I had the honor of interviewing Dr. Nabil Arrach, who is a molecular geneticist specializing in embryo testing. He is the CEO and founder of Progenesis and the first scientist to optimize and validate Next Generation Sequencing (NGS) for PGS and PGD, now known as PGT-A and M.
Dr. Aimee: I’m so excited to have you on today to talk about “to test or not to test, that is the question.” Of course, we’re talking about embryo testing.
You founded Progenesis. Tell us about yourself, tell us about your company and what you do.
Dr. Nabil Arrach: Thank you so much for inviting me to your show. I am the founder of Progenesis. We specialize in PGT-A and PGT-M embryo testing. The company was founded in 2015. I was a scientist behind the testing. In 2013 and 2014, I developed the first test that used next generation sequencing. It was the first kind of test to use the latest technology. That was my first step towards starting Progenesis in 2015.
Dr. Aimee: That’s really exciting. You’re on the forefront and you’re the person that we want answering our questions today. Are you ready for this question?
Dr. Nabil Arrach: Absolutely.
Dr. Aimee: I do some weird stuff. I go into elevators and I like to ask people questions. I just walked into an elevator with you, we walked in from the lobby level, and you have from when we get into the elevator until we get to the top of the building to explain to me what PGT is. Go…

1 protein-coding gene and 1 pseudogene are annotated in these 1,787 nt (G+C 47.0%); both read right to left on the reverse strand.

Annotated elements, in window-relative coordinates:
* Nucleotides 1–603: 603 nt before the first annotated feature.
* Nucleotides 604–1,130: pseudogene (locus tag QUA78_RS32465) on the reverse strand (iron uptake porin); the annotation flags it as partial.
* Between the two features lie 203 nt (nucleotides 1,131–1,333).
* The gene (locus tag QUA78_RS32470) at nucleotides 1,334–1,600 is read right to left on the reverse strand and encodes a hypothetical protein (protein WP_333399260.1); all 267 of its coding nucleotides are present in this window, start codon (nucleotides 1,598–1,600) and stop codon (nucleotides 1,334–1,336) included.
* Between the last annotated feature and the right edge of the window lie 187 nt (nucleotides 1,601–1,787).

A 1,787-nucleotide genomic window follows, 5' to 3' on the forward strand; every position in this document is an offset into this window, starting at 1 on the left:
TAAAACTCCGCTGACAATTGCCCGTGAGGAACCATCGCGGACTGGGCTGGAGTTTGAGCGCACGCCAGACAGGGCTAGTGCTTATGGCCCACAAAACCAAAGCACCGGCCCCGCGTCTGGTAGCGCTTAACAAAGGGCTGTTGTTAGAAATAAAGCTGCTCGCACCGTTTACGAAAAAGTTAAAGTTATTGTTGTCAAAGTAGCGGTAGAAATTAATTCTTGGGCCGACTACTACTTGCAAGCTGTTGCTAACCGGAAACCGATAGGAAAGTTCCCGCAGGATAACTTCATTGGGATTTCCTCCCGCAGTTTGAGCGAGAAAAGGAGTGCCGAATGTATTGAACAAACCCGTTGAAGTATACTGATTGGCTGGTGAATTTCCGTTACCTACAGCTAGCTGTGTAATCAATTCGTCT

Dr. Nabil Arrach: PGT stands for preimplantation genetic testing. Basically, it is a way of assessing embryo chromosomes to select the best embryo for implantation. Embryos that have extra chromosomes or missing chromosomes don’t implant, and if they do, they miscarry, and if they don’t miscarry, they will lead to a syndrome.
Another way of testing embryos is preimplantation genetic testing monogenetic diseases. In this case, what we do is we test the parents to look at what mutation they have, and we look for that particular mutation on the embryos to reduce the risk of having an inherited condition. That could be Cystic Fibrosis or any other syndrome, any other genetic conditions that may impact the quality of life of a child.
Dr. Aimee: Ding. Now we’ve landed on our floor. That was a great answer. Now we got off on our floor and we walk out, and there’s 30,000 people, all fertility patients who really want to know what it truly is, what’s the technology, do you think everyone should test, who should test and why. Just share with our audience some of your thoughts on that.
Dr. Nabil Arrach: That’s really an interesting question. If the patient is 40 years old or younger, and they have three, four, five embryos, I would definitely say test, because when you test you’re choosing the best embryos as far as chromosome composition, so you’re reducing miscarriage and you’re increasing the likelihood of implantation instead of trying three or four transfers.
If you pick randomly an embryo, there is a chance that it could be 50% or 60%, depending on age, or 80% if the patient is 42, likelihood of being abnormal. Instead, you choose the one that is more likely to be normal. By doing that, you are reducing the risk of miscarriage, saving time, so time to pregnancy is shorter. You’re saving cost and saving emotional damages that one would be exposed to if they have to go through a lot of miscarriages.